LONDON, England / The Telegraph / Lifestyle / Property / June 4, 2010
It's a dream shared by many - escape the rat race for a new life abroad. Michael Wright, a Telegraph columnist, turned the fantasy into reality when he swapped London for France, and has never been happier
Since moving to France Michael Wright has acquired a wife and a dog.
By Michael Wright
My London life had become uncomfortably comfortable. Every day was pretty much the same. As I sat in my office, week after week, I didn't feel I was really learning anything anymore. I wanted to become strong and wise; to learn about animals; to plant spuds in mud. I wanted to wield manly powertools. But most of all, I wanted an adventure.
So it was that, one rain-lashed March, I found myself driving through the towns and villages of rural France, looking for an old house to buy, with a little bit of land on which to rear chickens and sheep. This weather, with hindsight, was helpful. Many people decide to move to France while enjoying wall-to-wall sunshine on an idyllic terrace, little imagining the ice-storms that lie in wait for when they move in to the leaking, creaking ruin of their dreams.
I wanted the house to be old because crumbling stone was intrinsic to my rose-tinted view of la belle vie and because I had not yet learnt the benefits of modern insulation, windows that fit and roofs that are for keeping the weather out, rather than the wildlife in.
Though I didn't want to follow the diehard Brit route of living in a caravan beside a ruin for two years, I did want to find a place with work still to be done, because my budget was modest, and because this would be part of the adventure: I would learn as I went along and the house would grow with me.
I chose France, because France is beautiful and poetic and rich as a hearty stew, and because I like the way that, in the countryside at least, day-to-day life still has an old-fashioned simplicity that we have all but lost amid the competitive bustle of Britain. In France, most people still go home for lunch, tabloid newspapers have not yet been invented and people are generally disposed to appreciate what they have, rather than resenting what they don't.
All this comes at a price, of course. The groceries are expensive, the policemen are fierce and the social security payments make your eyes water. And that's even before we've mentioned the andouillette.
My first weekend's house-hunting in the Limousin was a disaster. Most estate agents are closed from midday on Saturday, and the others expect you to make appointments for viewings, instead of simply grabbing the keys and rushing you off to visit unsuitable properties.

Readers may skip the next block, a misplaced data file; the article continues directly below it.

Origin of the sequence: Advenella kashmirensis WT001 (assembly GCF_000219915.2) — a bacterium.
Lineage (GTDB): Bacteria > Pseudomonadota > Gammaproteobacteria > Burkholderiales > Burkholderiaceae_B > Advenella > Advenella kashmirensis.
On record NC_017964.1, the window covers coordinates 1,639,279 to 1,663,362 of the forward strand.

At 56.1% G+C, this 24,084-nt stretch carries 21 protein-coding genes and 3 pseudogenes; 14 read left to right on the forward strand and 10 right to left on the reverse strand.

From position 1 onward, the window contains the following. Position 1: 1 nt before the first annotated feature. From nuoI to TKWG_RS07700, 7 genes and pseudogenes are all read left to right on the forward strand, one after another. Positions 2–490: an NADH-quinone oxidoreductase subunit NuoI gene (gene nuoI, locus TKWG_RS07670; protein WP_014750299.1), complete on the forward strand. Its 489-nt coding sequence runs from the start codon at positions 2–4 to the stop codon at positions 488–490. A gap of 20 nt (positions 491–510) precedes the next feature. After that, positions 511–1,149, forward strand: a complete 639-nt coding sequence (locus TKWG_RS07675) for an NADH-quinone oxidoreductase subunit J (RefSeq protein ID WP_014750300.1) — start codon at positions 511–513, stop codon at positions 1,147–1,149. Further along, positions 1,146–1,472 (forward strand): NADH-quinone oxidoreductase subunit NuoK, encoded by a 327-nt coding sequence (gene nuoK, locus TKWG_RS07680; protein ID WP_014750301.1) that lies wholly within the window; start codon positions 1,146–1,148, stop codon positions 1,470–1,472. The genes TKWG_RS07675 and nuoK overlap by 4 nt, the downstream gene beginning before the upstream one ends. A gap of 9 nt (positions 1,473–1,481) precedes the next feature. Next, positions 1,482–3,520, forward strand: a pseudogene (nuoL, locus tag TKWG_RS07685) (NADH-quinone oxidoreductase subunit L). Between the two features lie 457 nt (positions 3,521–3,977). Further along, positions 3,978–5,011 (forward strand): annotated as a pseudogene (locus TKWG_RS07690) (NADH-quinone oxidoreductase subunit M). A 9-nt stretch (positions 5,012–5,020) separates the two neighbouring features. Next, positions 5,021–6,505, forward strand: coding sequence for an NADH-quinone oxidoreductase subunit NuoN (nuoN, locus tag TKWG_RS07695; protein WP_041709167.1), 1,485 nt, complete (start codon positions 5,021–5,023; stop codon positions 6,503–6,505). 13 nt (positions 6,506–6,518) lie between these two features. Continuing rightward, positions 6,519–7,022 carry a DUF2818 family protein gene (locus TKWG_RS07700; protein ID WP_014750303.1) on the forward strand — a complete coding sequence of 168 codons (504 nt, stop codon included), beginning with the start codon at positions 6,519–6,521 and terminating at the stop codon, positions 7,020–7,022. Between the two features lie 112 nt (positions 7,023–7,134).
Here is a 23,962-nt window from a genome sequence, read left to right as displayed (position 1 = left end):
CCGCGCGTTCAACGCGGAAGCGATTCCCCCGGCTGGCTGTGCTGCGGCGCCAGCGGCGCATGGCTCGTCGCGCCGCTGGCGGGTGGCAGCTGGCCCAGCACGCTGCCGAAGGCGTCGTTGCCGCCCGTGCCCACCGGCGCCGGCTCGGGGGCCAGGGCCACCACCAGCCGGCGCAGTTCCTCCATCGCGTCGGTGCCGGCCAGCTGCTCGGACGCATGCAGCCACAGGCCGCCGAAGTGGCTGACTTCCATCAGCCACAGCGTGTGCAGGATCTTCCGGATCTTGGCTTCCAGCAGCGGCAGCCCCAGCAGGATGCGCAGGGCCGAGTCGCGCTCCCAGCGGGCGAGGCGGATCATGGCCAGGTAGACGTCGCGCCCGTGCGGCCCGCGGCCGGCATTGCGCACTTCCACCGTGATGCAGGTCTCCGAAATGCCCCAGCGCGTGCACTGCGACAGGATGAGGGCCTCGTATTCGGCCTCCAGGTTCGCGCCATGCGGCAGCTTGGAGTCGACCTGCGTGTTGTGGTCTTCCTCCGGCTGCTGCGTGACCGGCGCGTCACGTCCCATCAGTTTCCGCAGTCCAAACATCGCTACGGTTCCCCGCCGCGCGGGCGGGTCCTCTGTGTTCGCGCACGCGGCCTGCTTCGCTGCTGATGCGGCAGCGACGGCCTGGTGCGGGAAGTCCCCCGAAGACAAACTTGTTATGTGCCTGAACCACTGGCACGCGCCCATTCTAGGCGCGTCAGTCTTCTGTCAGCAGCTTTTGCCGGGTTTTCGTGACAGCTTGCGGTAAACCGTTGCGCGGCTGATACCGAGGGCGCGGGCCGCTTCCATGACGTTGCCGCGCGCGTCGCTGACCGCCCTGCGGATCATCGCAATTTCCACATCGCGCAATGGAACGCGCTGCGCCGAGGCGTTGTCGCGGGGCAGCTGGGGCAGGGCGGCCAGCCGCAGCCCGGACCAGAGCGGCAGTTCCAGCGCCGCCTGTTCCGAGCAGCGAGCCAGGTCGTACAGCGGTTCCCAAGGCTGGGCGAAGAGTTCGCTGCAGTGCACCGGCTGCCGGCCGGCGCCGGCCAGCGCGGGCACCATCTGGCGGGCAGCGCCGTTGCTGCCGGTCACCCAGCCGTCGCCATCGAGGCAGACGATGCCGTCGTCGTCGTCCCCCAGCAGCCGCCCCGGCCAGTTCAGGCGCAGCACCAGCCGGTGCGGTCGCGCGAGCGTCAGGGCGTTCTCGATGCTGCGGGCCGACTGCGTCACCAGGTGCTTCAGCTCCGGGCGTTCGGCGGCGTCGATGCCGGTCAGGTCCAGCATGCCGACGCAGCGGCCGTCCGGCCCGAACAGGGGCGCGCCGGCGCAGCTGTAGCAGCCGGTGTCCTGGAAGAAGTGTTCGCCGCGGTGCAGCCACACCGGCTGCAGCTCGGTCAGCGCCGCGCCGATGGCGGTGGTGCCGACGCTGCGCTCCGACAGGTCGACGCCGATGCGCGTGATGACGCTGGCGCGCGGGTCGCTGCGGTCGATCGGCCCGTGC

Later, I returned for a whole week, staying in one of those ghastly plastic hotels on the outskirts of a city, which feel as if the room will self-sluice itself the moment you leave.
I looked at many houses, and found that you can buy a lot of house for your money in France. However, a lot of these properties, so fabulous in the photos, are fearsome in the flesh. "Isolated" houses may be jammed in someone else's farmyard. And the garden may require a car journey to reach it.
Three hours after viewing the house I would eventually buy – a similar place, today, in this part of darkest Haute-Vienne would probably cost €130,000-€170,000 (£110,000-£144,000) – I signed, with trembling hand, the compromis de vente that committed me to buying it.
I felt stunned at the threshold I had crossed, just like that. Dreaming of moving to France is one thing. Actually signing on the dotted line to buy a foreign house with five acres of desolate hillside, a well, a barn, several outbuildings and an entire food chain of carnivorous beasties living in the roof, was quite another.
A few months later, I drove down to the Limousin with all my worldly goods in the back of a rented van and completed the purchase at the notaire's office. I had bought a house in darkest France. My French adventure was about to begin.
I can still remember that first evening at La Folie, as I sat with a London neighbour, drinking icy Kronenbourgs in the hot evening sun, in awe of the change that I had just wrought in my life. All around me, crickets were whirring in French and I could hear the bleating of sheep on the far side of the valley. Bats and swallows darted like minnows across a deep blue sky criss‑crossed with the vapour trails of distant travel.
It was one of those perfect epiphanies that stand out like milestones in our lives. It is when I stopped faffing around, and began to live my life.
Do I ever look back? Yes, all the time. And never with an ounce of regret.
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